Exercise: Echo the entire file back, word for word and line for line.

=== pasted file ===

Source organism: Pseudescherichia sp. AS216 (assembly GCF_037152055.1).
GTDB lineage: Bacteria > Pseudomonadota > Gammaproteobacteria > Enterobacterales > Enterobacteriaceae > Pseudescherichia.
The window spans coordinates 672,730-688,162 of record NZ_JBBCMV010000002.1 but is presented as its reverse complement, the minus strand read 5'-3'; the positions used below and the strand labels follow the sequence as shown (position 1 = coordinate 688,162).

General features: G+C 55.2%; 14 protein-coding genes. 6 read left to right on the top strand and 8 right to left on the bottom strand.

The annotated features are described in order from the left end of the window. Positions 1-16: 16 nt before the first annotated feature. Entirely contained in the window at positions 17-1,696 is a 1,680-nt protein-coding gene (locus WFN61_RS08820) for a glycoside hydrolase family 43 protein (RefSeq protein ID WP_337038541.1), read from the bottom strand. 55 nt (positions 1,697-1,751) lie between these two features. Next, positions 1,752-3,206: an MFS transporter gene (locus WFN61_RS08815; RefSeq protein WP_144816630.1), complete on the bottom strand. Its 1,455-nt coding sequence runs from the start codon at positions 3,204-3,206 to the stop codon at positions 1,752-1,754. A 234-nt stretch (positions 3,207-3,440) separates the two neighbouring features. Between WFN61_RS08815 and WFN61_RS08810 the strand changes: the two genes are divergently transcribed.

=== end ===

Source organism: Pseudescherichia sp. AS216 (assembly GCF_037152055.1).
GTDB lineage: Bacteria > Pseudomonadota > Gammaproteobacteria > Enterobacterales > Enterobacteriaceae > Pseudescherichia.
The window spans coordinates 672,730-688,162 of record NZ_JBBCMV010000002.1 but is presented as its reverse complement, the minus strand read 5'-3'; the positions used below and the strand labels follow the sequence as shown (position 1 = coordinate 688,162).

General features: G+C 55.2%; 14 protein-coding genes. 6 read left to right on the top strand and 8 right to left on the bottom strand.

The annotated features are described in order from the left end of the window. Positions 1-16: 16 nt before the first annotated feature. Entirely contained in the window at positions 17-1,696 is a 1,680-nt protein-coding gene (locus WFN61_RS08820) for a glycoside hydrolase family 43 protein (RefSeq protein ID WP_337038541.1), read from the bottom strand. 55 nt (positions 1,697-1,751) lie between these two features. Next, positions 1,752-3,206: an MFS transporter gene (locus WFN61_RS08815; RefSeq protein WP_144816630.1), complete on the bottom strand. Its 1,455-nt coding sequence runs from the start codon at positions 3,204-3,206 to the stop codon at positions 1,752-1,754. A 234-nt stretch (positions 3,207-3,440) separates the two neighbouring features. Between WFN61_RS08815 and WFN61_RS08810 the strand changes: the two genes are divergently transcribed.